Building brains - is bigger always better?

Because chemical connections between neurons are slightly unreliable, it doesn’t always help to have more...
20 May 2019

Interview with 

Timothy O'Leary, Cambridge University


A pyramidal neurone in the human cerebral cortex


This month, Cambridge University scientists have discovered that having a bigger brain doesn’t necessarily make you smarter. Engineers used a mathematical model to show that, because the chemical connections between neurons are slightly unreliable, it doesn’t always help to have more of them. They also say that having redundant connections in the brain can make you learn faster. Timothy O’Leary is one of the authors of this study, and he took Phil Sansom out for a stroll on Coe Fen in Cambridge, to explain more.

Tim - Like lots of discoveries in science, you set out looking at one particular question, and then as you dig deeper you find that there's a related question that ends up being more interesting. The question we set out to address was to understand how the brain rewires is itself to learn new information.

So what we wanted to do is find a learning rule that was sufficiently simple that a bag of chemicals, like the connection between two neurons or a synapses as it’s called could actually carry out this rule. Of course there's this fancy clever learning algorithms that are used in artificial intelligence, for example, but currently the field doesn't really believe that these can be implemented in the brain because it requires all of the connections essentially to know what all of the other connections are doing at any point in time. And that just didn't seem realistic.

Phil - Simple learning rules and algorithms have been tested on models of the brain neural networks before. But what Tim and his colleagues did is have one neural network learning from another. That way the teacher network could use a completely random rule that the learner would have to figure out.

Tim - So what we found was that almost independent of the actual learning rule that any neural circuit uses, if you simply add redundant connections, the network will learn faster. So, to take an example, I could think of a map of the country and I could think of all of the roads between two points. And we could have a connection between neuron a and neuron B and instead of just being a single connection there'd be multiple alternative routes just like there'd been multiple possible roads you could take from one city to another.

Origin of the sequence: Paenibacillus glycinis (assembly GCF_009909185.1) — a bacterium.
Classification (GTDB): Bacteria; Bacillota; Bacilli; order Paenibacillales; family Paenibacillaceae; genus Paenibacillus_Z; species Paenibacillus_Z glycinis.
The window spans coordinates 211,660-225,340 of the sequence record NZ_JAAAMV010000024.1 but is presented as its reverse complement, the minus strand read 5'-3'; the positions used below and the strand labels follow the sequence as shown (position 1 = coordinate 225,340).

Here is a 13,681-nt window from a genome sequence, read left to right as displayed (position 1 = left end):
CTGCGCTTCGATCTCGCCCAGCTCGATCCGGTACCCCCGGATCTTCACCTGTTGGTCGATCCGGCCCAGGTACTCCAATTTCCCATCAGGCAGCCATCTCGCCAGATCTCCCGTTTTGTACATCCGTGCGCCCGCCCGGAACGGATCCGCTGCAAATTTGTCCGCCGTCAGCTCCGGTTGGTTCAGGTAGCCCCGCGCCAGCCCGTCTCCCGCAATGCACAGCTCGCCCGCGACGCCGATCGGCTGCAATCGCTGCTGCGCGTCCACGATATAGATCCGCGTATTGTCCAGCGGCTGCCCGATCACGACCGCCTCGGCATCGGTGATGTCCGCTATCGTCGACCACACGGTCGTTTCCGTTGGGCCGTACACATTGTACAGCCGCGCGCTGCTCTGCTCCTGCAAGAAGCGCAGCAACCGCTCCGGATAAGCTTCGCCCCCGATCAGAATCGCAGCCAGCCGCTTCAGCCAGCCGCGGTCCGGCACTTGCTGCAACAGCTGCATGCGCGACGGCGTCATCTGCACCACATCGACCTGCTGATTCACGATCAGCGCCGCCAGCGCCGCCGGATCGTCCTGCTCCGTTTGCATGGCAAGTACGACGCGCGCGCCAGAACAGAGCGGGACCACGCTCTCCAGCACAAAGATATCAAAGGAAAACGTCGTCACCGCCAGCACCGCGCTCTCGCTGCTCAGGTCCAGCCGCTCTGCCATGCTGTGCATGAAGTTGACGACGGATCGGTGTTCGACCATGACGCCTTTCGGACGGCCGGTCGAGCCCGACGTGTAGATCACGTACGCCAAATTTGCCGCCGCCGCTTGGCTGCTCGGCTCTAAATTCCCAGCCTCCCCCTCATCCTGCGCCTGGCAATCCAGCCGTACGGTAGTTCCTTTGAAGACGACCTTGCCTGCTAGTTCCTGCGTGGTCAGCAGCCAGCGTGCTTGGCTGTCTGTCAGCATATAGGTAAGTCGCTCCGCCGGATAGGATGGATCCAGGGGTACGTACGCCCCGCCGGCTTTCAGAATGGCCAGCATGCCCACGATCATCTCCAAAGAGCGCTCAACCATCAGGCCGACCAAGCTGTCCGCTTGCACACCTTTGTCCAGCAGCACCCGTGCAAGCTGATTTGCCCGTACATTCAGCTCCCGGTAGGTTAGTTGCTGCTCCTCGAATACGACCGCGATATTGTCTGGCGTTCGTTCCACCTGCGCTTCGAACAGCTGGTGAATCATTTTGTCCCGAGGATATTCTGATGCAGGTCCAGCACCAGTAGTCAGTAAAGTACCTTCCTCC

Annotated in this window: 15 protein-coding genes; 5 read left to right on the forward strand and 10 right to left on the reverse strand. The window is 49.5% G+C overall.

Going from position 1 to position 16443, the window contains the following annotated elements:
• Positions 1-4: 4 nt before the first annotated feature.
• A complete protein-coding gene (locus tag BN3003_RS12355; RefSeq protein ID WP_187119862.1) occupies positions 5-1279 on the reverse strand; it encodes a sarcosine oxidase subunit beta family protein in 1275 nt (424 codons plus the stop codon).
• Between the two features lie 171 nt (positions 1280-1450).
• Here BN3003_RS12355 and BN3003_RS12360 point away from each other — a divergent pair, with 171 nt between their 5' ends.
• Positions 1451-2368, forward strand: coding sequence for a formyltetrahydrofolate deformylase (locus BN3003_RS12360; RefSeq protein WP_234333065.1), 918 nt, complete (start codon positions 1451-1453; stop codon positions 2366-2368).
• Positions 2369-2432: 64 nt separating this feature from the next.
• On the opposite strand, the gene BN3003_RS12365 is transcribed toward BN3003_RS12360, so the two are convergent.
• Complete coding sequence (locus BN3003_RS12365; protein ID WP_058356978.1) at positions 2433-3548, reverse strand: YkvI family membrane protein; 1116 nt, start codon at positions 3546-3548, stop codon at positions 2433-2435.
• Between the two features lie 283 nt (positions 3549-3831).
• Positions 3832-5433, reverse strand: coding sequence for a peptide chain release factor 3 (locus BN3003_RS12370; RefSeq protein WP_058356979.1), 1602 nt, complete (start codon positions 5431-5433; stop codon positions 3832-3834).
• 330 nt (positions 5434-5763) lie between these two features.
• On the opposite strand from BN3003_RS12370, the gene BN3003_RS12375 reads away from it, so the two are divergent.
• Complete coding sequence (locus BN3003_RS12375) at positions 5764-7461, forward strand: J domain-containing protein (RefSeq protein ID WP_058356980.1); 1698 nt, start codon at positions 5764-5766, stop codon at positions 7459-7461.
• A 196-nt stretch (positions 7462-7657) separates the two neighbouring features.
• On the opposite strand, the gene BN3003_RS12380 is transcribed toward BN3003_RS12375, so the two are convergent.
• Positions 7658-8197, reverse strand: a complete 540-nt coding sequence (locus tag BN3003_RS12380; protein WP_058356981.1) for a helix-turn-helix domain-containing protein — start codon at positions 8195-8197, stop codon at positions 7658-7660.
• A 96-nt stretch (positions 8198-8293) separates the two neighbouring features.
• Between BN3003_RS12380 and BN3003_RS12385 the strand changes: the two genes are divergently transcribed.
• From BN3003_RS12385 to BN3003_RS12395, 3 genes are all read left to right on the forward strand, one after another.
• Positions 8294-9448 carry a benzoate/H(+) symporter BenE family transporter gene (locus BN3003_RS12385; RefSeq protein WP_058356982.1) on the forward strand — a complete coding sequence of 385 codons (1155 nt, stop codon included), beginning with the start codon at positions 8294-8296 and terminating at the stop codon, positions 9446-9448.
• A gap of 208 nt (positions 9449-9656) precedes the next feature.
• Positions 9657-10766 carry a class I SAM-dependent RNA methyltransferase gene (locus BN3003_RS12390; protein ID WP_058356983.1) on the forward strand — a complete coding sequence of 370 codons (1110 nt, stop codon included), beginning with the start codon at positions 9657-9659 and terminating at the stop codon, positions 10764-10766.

Phil - Scientists have known about these redundant connections in our brains for a while but this result might finally explain them. They actually seem to help us learn quicker, but that's a confusing idea. How can redundant connections be useful? Well funnily enough Tim says it's a little bit like hiking.

Tim - So if you imagine you're out here and it's very very foggy, and that does happen, and all you can see is the few square feet around your feet and you're standing on a slope but you'd like to get to the bottom of that slope. What do you do? You follow the steepest.

Phil – Yeah. You go down where you can see it goes down.

Tim - Exactly. But then if you think about the wider landscape, what you might be doing is following the slope down into a local gully.

Phil - Right. You might end up in like a force like dip.

Tim – Exactly. And up in some kind of gully.

Phil - What does this have to do with learning?

Tim - The way learning works is you can think of the height of the hill as a measure of how badly you're doing a task. The higher up the hill the worse you're doing so what you want to do is get to the bottom. This is essentially how all learning rules work. And what we found was that adding these redundant connections to the brain actually smooths out the area landscape, so it makes the crinklyness smaller relative to the immediate slope underfoot.

Phil - It would be like it is here, a very simple slope down to the bottom.

Tim – It’s a very simple slope and the slope doesn't change much as you move around.

Phil - This idea that redundant connections help us learn. That is result number one. Number two has to do with another part of Tim's model and that's the noise. In real life, the chemical transmissions between our neurons aren't perfect and sometimes they mess up. That's what's called intrinsic synaptic noise. People don't include this noise when they programmed neural networks and with those networks the bigger they are the better they do. But Tim and his colleagues did include it. And when they did, they got to a point where bigger stopped equalling better. And that is where the noise started to drown out the signal, the signal being how we learn. What they found is that there's actually an optimal size for a neural network that's trying to learn something

So, what does that mean? Say I'm God. I want to create a brain to learn a task. Here is how I do it. I'm making neurons and adding brand new connections to those neurons until the brain is physically able to learn this rule. Then I start adding redundant connections between neurons that are already connected, and this makes the learning quicker. But I only add them up to the point where this synaptic noise becomes too great. And there you go. This is only for one learning task but I've made the perfect brain.


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